Water in the garrigue
A titanic project
It crosses Provence over 84 kilometres for its main part and 160 kilometres if you count the diversion canals in Marseille. Built between 1839 and 1854 under the supervision of the engineer Franz Mayor de Montricher, it has been bringing water from the Durance River to a formerly arid area with serious hygiene problems since 1849, via the Palais Longchamp cistern.
It took only 15 years to complete the project, which consisted of 18 bridges, including the Roquefavour aqueduct, and 17 kilometres of underground water supply. Until 1970, it was almost the only water supply for the city for street cleaning, crop watering, industry and consumption, and still provides two-thirds of it. Today it is supplemented by the Canal de Provence, which brings water from the Verdon.
The canal in the Calanques National Park
When it was developed throughout the city after 1849, it rapidly modified the Marseille landscape since it facilitated the watering of the fields and gardens of the bastides. It thus gave a considerable boost to agriculture in the Marseille area, as well as to the industries of the Calanques: Escalette, Legré-Mante, etc.
In its southern part, it now crosses the Huveaune valley, before branching off to the west and running through the Valbarelle, Saint-Tronc, Le Cabot, Le Redon, Mazargues, Le Roy d’Espagne, the Pastré countryside and Le Madrague de Montredon. It flows into the sea at Mont Rose, after supplying water to all the districts of the city of Marseille. On this route, it often serves as the northern boundary of the core zone of the National Park or the partnership zone. It often forms "gullies", or diversion channels, narrower than the main channel, as can be seen, for example, to the north of Marseille.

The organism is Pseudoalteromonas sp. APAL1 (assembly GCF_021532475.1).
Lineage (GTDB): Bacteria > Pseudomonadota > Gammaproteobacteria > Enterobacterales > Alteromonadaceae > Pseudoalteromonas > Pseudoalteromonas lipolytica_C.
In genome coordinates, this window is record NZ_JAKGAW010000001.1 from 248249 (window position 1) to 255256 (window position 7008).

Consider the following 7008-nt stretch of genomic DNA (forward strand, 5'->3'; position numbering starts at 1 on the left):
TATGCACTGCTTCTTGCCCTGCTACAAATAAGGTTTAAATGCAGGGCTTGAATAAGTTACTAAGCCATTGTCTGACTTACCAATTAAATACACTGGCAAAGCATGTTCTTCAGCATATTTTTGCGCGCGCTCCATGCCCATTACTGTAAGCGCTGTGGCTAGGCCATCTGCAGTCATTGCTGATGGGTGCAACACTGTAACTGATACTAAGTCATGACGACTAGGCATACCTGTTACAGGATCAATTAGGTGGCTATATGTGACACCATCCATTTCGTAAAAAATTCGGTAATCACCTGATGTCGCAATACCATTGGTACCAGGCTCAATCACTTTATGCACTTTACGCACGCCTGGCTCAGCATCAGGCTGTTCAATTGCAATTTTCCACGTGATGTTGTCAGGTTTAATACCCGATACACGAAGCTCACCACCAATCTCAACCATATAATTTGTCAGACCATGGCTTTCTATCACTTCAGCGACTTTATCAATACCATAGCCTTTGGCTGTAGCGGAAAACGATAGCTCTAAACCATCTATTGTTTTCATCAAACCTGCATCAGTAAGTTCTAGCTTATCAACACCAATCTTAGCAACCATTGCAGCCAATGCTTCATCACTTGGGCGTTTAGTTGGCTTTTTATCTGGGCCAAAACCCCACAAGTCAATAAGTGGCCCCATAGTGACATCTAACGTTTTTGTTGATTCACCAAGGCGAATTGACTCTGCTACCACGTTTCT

The canal in literature
Marcel Pagnol dedicated his finest writing to the canal in the second volume of his childhood memories: Le Château de ma Mère. But as early as 1837, when the canal was not yet built, Stendhal described the importance of this issue:
"From the Rhône to the Var one only sees arid mounds, covered in wild thyme: this is Provence; in the low points which separate these mounds and where there is a little moisture, when it rains, one finds some cultivation. All the rest is burnt by the sun. If you ask for a little water at someone's house, they will give you wine; the water has to be fetched from leagues away and is used at mealtimes only: at the moment there is none.
Really Provence should do everything in the world to divert half the Durance or a branch of the Rhone, and throw this water into the port of Marseilles; if this project, which is undoubtedly practicable, is carried out, it will give life to a million men nourished by the plants that would be born from the alliance of water and heat. Marseille, in particular, should do everything it can to bring a river into its port, which, sooner or later, will give it Yellow Fever and perhaps Cholera."
I held my breath… It was the canal of my childhood, with its hawthorns, its clematis, its sweet briar full of white flowers...
Visiting and regulations
Before coming to the Calanques National Park, plan your visit and read the best practices to adopt and the rules to be followed.
On the National Park side, the Canal de Marseille runs through the foothills of the Marseilleveyre and Saint-Cyr ranges, but its approaches are often secured by fences and forbidden to access. The best place to discover it and walk along its banks is in the Pastré countryside, where it forms the boundary of the heart of the National Park.
GPS coordinates: 43.235474, 5.374747